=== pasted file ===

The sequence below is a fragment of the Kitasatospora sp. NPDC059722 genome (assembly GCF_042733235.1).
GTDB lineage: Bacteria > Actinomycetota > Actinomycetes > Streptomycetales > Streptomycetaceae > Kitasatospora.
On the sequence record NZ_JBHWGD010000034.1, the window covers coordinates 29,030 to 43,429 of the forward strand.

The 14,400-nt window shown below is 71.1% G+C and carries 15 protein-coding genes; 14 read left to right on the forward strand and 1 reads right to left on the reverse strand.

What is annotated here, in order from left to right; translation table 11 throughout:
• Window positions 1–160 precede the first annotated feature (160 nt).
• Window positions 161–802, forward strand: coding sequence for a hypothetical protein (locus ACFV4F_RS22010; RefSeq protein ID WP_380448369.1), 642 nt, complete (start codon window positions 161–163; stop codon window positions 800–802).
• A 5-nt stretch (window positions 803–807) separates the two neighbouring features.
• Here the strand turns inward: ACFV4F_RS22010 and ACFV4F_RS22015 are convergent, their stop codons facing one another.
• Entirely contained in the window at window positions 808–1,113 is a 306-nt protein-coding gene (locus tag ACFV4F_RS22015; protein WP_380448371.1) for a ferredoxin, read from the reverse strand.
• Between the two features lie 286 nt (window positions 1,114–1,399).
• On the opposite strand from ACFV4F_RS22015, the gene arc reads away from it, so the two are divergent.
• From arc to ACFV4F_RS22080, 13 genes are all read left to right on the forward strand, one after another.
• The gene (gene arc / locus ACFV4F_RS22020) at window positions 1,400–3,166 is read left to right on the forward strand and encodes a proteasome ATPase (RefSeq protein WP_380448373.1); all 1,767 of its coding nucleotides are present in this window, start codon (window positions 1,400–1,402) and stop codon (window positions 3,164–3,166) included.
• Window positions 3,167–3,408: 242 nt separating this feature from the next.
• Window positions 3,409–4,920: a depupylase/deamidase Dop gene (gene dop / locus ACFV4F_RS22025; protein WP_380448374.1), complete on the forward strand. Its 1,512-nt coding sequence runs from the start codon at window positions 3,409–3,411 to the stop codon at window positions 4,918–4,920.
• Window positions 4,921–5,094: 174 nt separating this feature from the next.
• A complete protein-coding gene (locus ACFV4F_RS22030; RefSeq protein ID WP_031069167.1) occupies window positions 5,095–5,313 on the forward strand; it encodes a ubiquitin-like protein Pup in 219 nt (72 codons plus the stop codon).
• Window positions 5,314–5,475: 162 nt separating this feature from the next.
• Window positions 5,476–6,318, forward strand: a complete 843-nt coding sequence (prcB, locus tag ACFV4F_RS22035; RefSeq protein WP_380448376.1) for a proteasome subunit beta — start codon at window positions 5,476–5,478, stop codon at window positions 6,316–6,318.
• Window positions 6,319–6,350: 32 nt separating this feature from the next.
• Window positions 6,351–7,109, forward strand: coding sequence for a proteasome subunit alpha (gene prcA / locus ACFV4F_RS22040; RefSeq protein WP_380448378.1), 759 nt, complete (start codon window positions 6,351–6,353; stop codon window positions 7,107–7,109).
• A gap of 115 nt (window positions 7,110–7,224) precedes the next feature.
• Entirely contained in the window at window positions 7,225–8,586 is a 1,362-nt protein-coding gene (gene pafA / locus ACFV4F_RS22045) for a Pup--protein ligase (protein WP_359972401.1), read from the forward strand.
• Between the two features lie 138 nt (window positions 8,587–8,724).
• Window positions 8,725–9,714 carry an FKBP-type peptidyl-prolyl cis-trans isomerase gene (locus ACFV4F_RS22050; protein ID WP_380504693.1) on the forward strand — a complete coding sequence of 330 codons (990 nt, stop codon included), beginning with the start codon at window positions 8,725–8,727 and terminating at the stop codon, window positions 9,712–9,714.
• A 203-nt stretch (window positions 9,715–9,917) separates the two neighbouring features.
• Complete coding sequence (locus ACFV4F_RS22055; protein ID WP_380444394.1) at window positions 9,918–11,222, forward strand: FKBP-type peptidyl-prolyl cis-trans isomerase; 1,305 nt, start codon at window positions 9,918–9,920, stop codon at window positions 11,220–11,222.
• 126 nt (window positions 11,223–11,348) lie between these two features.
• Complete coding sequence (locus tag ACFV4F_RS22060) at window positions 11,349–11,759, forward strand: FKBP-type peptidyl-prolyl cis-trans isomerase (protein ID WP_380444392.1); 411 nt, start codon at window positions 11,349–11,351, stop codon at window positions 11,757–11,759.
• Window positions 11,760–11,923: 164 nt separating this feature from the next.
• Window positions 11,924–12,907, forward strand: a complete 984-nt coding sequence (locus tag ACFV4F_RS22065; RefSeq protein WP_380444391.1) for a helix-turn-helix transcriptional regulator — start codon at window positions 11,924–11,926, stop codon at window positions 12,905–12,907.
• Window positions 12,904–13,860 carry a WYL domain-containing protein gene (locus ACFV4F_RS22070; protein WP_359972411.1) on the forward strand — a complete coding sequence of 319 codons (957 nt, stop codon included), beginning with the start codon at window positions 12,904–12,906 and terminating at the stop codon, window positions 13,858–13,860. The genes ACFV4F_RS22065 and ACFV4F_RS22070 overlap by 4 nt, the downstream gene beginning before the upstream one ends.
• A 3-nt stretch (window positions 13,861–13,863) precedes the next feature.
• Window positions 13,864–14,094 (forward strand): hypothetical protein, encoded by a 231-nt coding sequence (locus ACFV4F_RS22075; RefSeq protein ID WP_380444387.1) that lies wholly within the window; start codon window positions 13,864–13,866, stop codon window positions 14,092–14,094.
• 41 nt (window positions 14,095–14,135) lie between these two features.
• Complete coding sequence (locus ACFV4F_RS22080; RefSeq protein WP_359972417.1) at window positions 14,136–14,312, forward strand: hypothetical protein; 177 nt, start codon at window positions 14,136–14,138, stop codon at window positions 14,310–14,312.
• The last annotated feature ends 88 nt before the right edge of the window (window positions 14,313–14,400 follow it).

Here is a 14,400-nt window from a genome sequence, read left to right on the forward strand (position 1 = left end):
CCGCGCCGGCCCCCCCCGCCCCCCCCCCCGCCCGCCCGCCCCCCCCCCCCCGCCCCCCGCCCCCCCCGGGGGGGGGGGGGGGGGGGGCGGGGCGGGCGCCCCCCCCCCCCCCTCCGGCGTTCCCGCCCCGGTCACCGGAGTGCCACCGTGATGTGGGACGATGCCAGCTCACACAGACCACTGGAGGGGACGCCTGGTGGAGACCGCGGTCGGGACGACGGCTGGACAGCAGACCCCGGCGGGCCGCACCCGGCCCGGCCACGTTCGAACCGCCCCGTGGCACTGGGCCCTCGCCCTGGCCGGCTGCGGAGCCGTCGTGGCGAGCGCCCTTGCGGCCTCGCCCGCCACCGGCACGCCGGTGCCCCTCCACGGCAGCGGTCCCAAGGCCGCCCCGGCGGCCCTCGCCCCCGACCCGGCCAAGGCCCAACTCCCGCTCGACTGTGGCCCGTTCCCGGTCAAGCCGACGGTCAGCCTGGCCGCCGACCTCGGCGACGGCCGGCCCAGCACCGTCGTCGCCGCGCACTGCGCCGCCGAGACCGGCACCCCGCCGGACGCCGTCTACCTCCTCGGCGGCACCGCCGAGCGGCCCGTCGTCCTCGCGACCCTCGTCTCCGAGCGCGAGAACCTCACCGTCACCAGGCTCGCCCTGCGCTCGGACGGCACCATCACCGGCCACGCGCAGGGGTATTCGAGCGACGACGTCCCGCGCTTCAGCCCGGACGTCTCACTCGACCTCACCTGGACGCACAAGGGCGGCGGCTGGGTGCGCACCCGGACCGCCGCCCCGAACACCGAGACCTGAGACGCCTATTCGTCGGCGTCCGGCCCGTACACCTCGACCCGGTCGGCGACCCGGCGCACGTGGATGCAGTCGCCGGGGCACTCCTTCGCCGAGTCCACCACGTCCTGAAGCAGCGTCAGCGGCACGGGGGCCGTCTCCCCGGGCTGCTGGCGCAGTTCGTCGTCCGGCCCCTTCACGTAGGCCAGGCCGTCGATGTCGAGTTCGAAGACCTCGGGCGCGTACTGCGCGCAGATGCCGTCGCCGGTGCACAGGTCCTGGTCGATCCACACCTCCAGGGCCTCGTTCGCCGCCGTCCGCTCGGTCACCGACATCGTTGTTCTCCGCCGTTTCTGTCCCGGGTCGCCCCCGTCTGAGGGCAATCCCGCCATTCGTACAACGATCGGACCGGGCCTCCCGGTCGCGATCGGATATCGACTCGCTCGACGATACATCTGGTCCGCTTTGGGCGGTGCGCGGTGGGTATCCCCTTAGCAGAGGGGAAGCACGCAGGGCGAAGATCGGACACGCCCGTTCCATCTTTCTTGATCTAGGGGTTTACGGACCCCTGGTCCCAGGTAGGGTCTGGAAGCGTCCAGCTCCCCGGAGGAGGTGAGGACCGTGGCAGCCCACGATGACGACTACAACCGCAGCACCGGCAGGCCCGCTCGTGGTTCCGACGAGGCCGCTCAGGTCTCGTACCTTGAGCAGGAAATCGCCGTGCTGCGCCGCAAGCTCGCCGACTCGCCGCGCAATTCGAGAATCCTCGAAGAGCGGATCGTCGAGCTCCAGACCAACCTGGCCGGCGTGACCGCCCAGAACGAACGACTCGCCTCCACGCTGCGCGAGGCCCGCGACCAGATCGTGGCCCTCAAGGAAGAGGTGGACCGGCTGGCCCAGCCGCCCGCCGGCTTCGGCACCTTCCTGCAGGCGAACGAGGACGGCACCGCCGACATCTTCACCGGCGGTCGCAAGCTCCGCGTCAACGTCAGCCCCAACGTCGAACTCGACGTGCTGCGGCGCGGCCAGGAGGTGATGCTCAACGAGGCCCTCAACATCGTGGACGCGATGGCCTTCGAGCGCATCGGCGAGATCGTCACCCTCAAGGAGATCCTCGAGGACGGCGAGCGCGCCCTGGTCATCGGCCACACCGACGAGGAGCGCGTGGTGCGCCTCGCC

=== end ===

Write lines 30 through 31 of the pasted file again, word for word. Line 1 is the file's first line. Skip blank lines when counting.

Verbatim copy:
• Complete coding sequence (locus tag ACFV4F_RS22060) at window positions 11,349–11,759, forward strand: FKBP-type peptidyl-prolyl cis-trans isomerase (protein ID WP_380444392.1); 411 nt, start codon at window positions 11,349–11,351, stop codon at window positions 11,757–11,759.
• Window positions 11,760–11,923: 164 nt separating this feature from the next.